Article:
Adams v. Purtlebaugh

Annotate this Case

230 Ind. 269 (1951)

102 N.E.2d 499

ADAMS v. PURTLEBAUGH.

No. 28,712.

Supreme Court of Indiana.

Filed December 21, 1951.

Rehearing overruled January 25, 1952.

*271 Len E. Bunger, Jr.; George W. Henley (of counsel), both of Bloomington, for appellant.

Mellen and Mellen, of Bedford, and LeRoy Baker, of Bloomington, for appellee.

GILKISON, C.J.

The record shows that appellant and appellee were married April 25, 1942. The child whose custody is in question was born August 11, 1943. The parties were divorced on October 1, 1945 on the petition of appellant. During the pendency of the divorce *272 petition appellant filed his verified petition setting forth that he was on a limited furlough from the United States Army and asking that the court fix a date for the hearing of his petition to fix the custody of the child pending the litigation. On June 13, 1945 both parties appeared in person and by attorney and the petition for temporary custody of the child by agreement of the parties, was given to Grace Adams, its paternal grandmother until the trial of the action. Upon trial, October 1, 1945, an absolute divorce was granted appellant, and the care and custody of the child was given to Grace Adams, its paternal grandmother, until the further order of the court.

A petition for modification of the custody order in the divorce judgment, filed by the appellee in this case, by giving the care and custody of the child to appellee, was heard and determined by Sylvan W. Tackitt, Special Judge of the Monroe Circuit Court on April 12, 1947. The finding and judgment was against appellee on her petition, and continuing the care and custody of the child in Grace Adams, its paternal grandmother.

On September 8, 1947, appellee filed her petition for modification of the care and custody order, charging appellant and his mother, the legal custodian of the child, with contempt of the court's order, and asking that she be given the care and custody of the child and all other and proper relief in the premises. On November 20, 1947, petitioner's attorney withdrew from the case and the matter was "dropped from the docket."

On January 11, 1949, appellee by new attorneys, filed her verified petition to "redocket said cause"; to restrain Grace Adams, its legal custodian from taking the child out of Monroe County, and for an order against the plaintiff and Grace Adams, requiring them to live up to and carry out the existing judgment and *273 decree; and to show cause why they should not be punished for contempt for failing to obey the judgment and decree; and for an order changing the custody of the child to appellee. The record does not disclose that any action was ever taken by the court on the motion to redocket the petition. However, it does show a trial of the petition by special judge, Edwin B. Long, who rendered his finding and judgment on July 11, 1950. The first being that "Grace Adams is not in contempt of court as alleged in the petition." No finding or judgment was made as to whether there had been any change in conditions with respect to the child or the parties since the original judgment was entered or since it was modified by the special judge who heard the first petition on April 12, 1947. However, the special judge made a general order with respect to the care and custody of the child as though the whole matter was before him as in the original trial of the divorce case. But of course without the evidence heard in that case, this was error. The only question being whether there had been a change in conditions since the last hearing so vital as to make it necessary for the welfare of the child, that there be a change of custody.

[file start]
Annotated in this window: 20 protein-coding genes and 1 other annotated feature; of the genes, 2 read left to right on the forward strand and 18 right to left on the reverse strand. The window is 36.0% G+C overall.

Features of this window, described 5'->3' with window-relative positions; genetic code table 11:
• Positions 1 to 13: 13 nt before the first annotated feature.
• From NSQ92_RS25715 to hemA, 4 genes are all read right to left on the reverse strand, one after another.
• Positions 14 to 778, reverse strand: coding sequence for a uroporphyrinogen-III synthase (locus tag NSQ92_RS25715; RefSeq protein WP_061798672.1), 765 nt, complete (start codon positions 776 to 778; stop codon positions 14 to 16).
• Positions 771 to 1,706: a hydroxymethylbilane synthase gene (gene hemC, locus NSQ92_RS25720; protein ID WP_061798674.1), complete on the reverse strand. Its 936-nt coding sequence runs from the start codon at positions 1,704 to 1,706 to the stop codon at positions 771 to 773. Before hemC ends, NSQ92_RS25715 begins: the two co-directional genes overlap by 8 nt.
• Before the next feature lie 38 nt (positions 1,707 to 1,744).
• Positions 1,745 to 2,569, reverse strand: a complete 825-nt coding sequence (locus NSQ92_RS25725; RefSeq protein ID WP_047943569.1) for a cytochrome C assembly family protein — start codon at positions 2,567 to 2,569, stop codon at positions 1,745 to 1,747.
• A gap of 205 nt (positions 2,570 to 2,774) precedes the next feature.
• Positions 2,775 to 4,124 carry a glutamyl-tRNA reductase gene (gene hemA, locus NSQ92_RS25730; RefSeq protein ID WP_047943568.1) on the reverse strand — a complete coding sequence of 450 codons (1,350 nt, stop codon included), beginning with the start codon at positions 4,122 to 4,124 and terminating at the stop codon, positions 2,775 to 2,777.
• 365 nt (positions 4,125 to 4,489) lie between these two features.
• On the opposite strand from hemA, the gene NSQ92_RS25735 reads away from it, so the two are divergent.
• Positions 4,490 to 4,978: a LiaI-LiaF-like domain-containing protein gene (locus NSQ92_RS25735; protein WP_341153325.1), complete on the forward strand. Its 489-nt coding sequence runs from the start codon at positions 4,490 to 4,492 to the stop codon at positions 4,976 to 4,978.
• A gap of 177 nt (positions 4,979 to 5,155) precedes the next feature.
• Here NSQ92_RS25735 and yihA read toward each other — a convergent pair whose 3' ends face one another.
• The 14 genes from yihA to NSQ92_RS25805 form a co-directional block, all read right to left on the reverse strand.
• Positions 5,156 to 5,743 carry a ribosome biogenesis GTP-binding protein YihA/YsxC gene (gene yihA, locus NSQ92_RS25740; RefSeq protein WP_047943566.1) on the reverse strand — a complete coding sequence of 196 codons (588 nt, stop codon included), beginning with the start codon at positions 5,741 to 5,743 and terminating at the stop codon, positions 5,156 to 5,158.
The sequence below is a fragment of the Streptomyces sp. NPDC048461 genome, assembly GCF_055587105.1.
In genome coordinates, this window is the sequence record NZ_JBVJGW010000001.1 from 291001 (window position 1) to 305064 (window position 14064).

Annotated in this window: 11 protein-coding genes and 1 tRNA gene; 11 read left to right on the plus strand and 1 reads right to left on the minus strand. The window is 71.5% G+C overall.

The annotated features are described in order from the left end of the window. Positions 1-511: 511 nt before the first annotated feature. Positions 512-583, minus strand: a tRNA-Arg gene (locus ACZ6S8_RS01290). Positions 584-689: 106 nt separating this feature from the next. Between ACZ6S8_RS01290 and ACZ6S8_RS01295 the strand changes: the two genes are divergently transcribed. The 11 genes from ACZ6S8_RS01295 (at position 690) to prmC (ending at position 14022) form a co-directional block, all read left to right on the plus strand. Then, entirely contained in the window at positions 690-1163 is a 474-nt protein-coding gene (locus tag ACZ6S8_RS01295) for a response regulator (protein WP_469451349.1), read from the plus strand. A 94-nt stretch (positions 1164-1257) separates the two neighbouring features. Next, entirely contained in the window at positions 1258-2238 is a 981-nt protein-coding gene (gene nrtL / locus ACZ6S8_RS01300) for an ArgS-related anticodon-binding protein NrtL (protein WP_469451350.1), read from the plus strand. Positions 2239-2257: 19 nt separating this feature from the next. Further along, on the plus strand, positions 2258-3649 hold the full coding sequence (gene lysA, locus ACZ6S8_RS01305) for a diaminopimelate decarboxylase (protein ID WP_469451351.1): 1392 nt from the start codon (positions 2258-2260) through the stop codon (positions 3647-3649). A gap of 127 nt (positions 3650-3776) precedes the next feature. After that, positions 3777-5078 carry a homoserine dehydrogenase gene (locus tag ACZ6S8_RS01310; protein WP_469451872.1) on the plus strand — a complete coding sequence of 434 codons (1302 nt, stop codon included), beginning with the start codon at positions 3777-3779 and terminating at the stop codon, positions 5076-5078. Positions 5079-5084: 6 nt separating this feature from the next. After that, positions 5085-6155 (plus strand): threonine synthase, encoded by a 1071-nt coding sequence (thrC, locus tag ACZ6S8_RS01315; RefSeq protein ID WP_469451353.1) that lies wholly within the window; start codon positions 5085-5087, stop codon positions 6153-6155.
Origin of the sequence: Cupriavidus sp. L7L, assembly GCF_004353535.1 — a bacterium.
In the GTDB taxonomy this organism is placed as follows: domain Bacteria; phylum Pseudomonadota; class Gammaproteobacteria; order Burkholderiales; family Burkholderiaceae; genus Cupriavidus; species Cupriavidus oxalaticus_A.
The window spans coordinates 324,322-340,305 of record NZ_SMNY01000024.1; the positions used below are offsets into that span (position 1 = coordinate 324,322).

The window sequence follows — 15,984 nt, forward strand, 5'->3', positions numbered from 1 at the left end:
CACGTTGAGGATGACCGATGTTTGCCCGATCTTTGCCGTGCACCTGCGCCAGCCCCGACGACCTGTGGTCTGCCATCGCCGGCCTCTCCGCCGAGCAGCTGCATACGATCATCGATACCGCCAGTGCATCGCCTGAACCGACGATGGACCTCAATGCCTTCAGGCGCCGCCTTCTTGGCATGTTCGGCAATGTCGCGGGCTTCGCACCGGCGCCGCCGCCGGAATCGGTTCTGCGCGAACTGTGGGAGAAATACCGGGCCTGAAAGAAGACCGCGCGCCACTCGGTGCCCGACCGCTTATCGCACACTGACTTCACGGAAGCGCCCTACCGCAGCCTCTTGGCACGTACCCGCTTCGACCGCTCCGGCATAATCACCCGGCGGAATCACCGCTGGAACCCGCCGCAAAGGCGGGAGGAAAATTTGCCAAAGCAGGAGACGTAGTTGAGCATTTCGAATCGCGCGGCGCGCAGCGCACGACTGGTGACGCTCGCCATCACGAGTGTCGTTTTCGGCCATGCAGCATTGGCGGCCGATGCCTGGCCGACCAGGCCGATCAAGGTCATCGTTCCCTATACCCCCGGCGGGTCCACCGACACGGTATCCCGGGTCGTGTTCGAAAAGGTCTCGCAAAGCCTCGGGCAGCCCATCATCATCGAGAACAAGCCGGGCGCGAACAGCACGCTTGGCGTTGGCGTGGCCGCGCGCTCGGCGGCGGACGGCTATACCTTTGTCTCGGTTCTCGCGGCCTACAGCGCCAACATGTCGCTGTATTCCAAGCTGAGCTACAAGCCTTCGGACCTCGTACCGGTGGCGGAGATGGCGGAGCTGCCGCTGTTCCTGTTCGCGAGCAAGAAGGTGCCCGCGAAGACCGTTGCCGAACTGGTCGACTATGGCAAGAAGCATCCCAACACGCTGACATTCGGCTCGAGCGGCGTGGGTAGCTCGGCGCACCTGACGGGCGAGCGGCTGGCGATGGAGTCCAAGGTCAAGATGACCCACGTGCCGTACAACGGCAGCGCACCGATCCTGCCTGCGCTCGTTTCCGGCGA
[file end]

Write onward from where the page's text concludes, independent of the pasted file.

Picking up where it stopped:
It will be noted that appellee's former petition for custody change was ruled upon by the court on April 12, 1947 and the petition now before us was filed September 8, 1947, so that any change in conditions cognizable under the instant petition must have occurred in the five months period from April 12, 1947 to September 8, 1947. This petition cannot be aided, amended or supplemented by averments in the motion to redocket the cause, filed in the trial court on January 11, 1949. When the cause was redocketed, appellant's petition filed September 8, 1947 was a pending petition. It was not withdrawn or dismissed. Another petition for change of custody could not be filed or considered so *274 long as that petition remained pending. We must, therefore, consider the trial had as being a trial of that petition.

The cause relied upon in this petition to justify the modification of the decree must be that since the last order there has been a change in conditions of such a decisive character as to make it necessary for the welfare and happiness of the child that the requested change in care and custody be made. If such a vital change in conditions is not averred and not shown by the evidence and found by the court, no change in care and custody can be made. Brown v. Beachler (1946), 224 Ind. 477, 68 N.E.2d 915; Scott v. Scott (1949), 227 Ind. 396, 86 N.E.2d 533; Reineke v. Northerner (1949), 119 Ind. App. 539, 546, 84 N.E.2d 900; White v. White (1938), 214 Ind. 405, 410, 15 N.E.2d 86. The action of the trial court reviewing the original custody judgment or that judgment as it had been amended is error.